Get ready

by Bill Cameron

Everybody remembers too well what trucking companies went through lately, specifically in 2008-2009. How many new enemies would I make by saying I feel strongly that the next wave of the economic slowdown is coming, and soon?

I have no scientific reasoning, just a strong gut feeling, prompted by the appearance of a lot of familiar trends. I’ve heard nothing but optimism from politicians. The housing market in the US is, apparently, ready to explode. Strange. Our company, and several others we deal with, haul mostly building materials, and none of us have noticed a residential housing-related upswing.

Any increases have been government-funded institutional or municipal buildings. Our company survived the recession by studying our own operation, carefully monitoring customer trends, and adjusting our own business accordingly. We didn’t follow the pack mentality of some other companies, and made our own decisions, predictions, and evasive measures. What the market analysts were saying was often completely different than the reality we were witnessing.

At the beginning of the recession, I chose not to replace a departing owner/operator, and sold two trailers. I was initially branded a pessimist. A few months later, I didn’t have as many critics. I really didn’t care either way. I usually consider pessimism to be more realistic than any other attitude. Something told me that what was happening was not going to be over quickly. Appropriate caution won the day. At the time, a lot of carriers combatted the reduction of southbound freight by greatly reducing rates, then increasing rates for northbound freight, sometimes to extremes.

I warned anybody who would listen that this was doomed behaviour. Canadian manufacturers and distributors had not budgeted for huge freight increases. The effects of these behaviours are starting to come home. Since March, northbound freight has quickly slowed down and rates have slipped, because Canadian manufacturers have either slowed down production because of the increased freight costs, or sourced their raw materials domestically. Higher freight may be all it took to equalize costs.

This puts some carriers in the unenviable and unsustainable situation of travelling both directions too cheaply. How long can you survive in that situation, assuming you have even recovered from the initial shock of the recession? If you are still, as many are, just barely hanging on and waiting for the long-promised economic upturn, you’re in deep trouble. There is a lot of old, tired equipment still running, waiting for economic improvement to pay for its replacement. How much longer can you coax your tired iron if rather than improving, circumstances get worse?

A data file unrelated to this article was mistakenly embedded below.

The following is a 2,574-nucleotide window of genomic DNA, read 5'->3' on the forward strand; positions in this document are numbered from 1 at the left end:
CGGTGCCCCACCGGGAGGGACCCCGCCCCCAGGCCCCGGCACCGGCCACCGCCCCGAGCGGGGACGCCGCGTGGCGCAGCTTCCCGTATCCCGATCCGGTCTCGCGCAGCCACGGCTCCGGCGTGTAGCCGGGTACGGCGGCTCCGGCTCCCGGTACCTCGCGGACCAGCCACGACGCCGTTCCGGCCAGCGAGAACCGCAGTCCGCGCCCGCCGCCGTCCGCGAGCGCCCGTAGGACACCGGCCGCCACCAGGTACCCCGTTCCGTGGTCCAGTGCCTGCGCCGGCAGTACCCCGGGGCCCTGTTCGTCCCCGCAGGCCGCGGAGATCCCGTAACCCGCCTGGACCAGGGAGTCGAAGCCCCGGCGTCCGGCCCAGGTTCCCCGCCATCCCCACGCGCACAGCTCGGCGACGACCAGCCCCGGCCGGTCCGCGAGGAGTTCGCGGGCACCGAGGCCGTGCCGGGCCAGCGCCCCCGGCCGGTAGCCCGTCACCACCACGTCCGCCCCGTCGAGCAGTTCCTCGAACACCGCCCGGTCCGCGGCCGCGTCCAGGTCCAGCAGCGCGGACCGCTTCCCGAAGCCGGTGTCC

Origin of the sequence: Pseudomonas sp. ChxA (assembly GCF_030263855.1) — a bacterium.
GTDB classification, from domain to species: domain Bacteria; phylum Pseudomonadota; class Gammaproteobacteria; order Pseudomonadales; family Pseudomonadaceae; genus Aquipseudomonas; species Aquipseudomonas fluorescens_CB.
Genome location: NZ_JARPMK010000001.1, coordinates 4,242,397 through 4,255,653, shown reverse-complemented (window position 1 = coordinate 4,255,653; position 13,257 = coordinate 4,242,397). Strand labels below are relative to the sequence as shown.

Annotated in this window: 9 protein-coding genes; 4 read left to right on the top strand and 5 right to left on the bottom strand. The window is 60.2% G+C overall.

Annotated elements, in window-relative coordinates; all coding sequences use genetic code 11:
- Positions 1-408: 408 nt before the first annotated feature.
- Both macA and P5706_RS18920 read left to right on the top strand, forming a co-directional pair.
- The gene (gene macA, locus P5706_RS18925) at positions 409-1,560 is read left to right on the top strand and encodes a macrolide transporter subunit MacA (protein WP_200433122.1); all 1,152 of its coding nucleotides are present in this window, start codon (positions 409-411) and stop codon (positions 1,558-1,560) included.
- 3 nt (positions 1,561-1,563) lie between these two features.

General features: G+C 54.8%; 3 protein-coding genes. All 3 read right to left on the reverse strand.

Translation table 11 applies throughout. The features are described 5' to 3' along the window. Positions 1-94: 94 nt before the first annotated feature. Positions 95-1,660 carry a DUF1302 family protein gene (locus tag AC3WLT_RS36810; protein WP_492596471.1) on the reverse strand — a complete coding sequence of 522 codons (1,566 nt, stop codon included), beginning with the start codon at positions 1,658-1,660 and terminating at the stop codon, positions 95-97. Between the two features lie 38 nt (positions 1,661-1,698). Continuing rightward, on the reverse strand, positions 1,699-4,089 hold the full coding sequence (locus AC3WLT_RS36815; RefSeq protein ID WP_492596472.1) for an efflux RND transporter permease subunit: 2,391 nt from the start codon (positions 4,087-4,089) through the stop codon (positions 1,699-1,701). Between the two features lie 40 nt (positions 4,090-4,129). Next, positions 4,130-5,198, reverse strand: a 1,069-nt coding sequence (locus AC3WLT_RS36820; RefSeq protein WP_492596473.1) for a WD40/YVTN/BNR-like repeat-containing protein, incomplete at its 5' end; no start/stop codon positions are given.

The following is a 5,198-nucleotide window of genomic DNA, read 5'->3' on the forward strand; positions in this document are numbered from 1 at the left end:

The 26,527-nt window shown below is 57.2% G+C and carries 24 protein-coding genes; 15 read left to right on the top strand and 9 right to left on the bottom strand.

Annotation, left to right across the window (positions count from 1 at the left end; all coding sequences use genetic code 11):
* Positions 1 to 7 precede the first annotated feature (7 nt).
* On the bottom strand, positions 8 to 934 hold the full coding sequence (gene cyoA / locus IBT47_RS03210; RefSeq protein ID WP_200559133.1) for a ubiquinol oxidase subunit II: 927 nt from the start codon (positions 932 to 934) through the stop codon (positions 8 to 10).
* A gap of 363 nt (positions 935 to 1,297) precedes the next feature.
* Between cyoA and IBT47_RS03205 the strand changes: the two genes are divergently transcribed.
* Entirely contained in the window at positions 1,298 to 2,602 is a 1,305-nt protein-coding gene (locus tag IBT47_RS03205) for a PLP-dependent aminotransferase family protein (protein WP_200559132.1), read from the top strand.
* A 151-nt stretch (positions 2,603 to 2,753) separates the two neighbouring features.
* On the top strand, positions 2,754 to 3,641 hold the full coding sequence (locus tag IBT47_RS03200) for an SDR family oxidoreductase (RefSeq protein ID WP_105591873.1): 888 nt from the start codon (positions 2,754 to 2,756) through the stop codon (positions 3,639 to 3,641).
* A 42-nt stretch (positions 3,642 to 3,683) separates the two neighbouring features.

Lets add another bug in the ointment. Soon after this magazine hits the stands, the new US hours-of-service rules will become law. It has little or no effect on us 500-mile carriers, but how many older, experienced, dare I say unreplaceable drivers will consider it to be the final legislative straw on the proverbial camel’s back? What happens to your cost of operation if your safe, qualified staff is replaced by lesser-quality drivers, if you can even find anybody at all to hire? The only hope small carriers have to replace staff is if, like five years ago, a rapid decrease in freight volumes sinks a number of large carriers, leaving some unemployed drivers.

Remember the start of the recession, when it became obvious that many large carriers relied on volumes, because of micro-thin profit margins? Volumes disappeared, and so did the less secure large carriers. Unfortunately, with an aging workforce, more drivers seem to take the demise of their employer as an opportunity to change not just jobs, but the line of work they do, or they just retire.

Smaller shippers rarely have carriers under contract, because their requirements and destinations are not consistent.

However, prior to the recession, they would use the same carriers all the time. The higher level of service and product familiarity was worth the added expense. At the beginning of the recession, some shippers utilized huge, multi-national load brokers in an effort to trim freight costs. These working relationships were rarely successful, so after the initial recessionary panic subsided, the brokers were often dumped, and the carriers had their jobs back. I’ve seen this trend toward the use of brokers emerge again lately. It is usually unsuccessful, and is therefore short-lived, but the fact that it is even being attempted again tells me that Canadian manufacturers are still not seeing the proper economic signs to encourage confidence.

So, am I crazy, or psychic? This is the one column I’ve written that would please me more than you can imagine, if a year from now I’m flooded with e-mails reminding me how wrong I was. Right now though, my gut is telling me it’s gonna get ugly.

If you think I may be onto something here, tread lightly. Caution is rarely a bad business strategy. But if you think I’m just paranoid and dead wrong, you better hope you are right.

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